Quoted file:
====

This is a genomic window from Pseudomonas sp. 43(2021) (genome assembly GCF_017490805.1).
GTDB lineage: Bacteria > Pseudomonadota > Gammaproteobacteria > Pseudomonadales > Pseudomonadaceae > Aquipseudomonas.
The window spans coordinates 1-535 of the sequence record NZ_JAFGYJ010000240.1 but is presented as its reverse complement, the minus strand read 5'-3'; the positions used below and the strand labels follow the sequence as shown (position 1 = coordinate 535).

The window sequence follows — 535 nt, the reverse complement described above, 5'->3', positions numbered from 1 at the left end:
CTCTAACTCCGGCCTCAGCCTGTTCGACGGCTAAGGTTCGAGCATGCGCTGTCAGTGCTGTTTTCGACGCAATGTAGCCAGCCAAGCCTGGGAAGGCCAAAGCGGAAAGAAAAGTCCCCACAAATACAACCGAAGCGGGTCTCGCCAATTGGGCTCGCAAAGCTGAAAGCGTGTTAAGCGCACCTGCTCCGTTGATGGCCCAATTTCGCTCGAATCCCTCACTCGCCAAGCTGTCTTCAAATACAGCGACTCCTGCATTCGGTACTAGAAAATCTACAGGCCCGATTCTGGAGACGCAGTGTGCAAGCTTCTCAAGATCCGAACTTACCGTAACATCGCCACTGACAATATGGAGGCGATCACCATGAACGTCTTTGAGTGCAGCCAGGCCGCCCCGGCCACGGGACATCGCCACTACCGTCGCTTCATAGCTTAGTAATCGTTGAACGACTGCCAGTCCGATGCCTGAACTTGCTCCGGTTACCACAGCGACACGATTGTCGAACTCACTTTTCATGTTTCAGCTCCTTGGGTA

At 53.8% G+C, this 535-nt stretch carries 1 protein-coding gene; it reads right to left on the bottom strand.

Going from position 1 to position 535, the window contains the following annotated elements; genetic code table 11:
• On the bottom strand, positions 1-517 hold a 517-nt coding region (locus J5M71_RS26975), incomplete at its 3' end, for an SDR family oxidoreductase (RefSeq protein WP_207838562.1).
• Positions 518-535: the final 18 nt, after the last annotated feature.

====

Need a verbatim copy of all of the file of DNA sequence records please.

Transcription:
This is a genomic window from Pseudomonas sp. 43(2021) (genome assembly GCF_017490805.1).
GTDB lineage: Bacteria > Pseudomonadota > Gammaproteobacteria > Pseudomonadales > Pseudomonadaceae > Aquipseudomonas.
The window spans coordinates 1-535 of the sequence record NZ_JAFGYJ010000240.1 but is presented as its reverse complement, the minus strand read 5'-3'; the positions used below and the strand labels follow the sequence as shown (position 1 = coordinate 535).

The window sequence follows — 535 nt, the reverse complement described above, 5'->3', positions numbered from 1 at the left end:
CTCTAACTCCGGCCTCAGCCTGTTCGACGGCTAAGGTTCGAGCATGCGCTGTCAGTGCTGTTTTCGACGCAATGTAGCCAGCCAAGCCTGGGAAGGCCAAAGCGGAAAGAAAAGTCCCCACAAATACAACCGAAGCGGGTCTCGCCAATTGGGCTCGCAAAGCTGAAAGCGTGTTAAGCGCACCTGCTCCGTTGATGGCCCAATTTCGCTCGAATCCCTCACTCGCCAAGCTGTCTTCAAATACAGCGACTCCTGCATTCGGTACTAGAAAATCTACAGGCCCGATTCTGGAGACGCAGTGTGCAAGCTTCTCAAGATCCGAACTTACCGTAACATCGCCACTGACAATATGGAGGCGATCACCATGAACGTCTTTGAGTGCAGCCAGGCCGCCCCGGCCACGGGACATCGCCACTACCGTCGCTTCATAGCTTAGTAATCGTTGAACGACTGCCAGTCCGATGCCTGAACTTGCTCCGGTTACCACAGCGACACGATTGTCGAACTCACTTTTCATGTTTCAGCTCCTTGGGTA

At 53.8% G+C, this 535-nt stretch carries 1 protein-coding gene; it reads right to left on the bottom strand.

Going from position 1 to position 535, the window contains the following annotated elements; genetic code table 11:
• On the bottom strand, positions 1-517 hold a 517-nt coding region (locus J5M71_RS26975), incomplete at its 3' end, for an SDR family oxidoreductase (RefSeq protein WP_207838562.1).
• Positions 518-535: the final 18 nt, after the last annotated feature.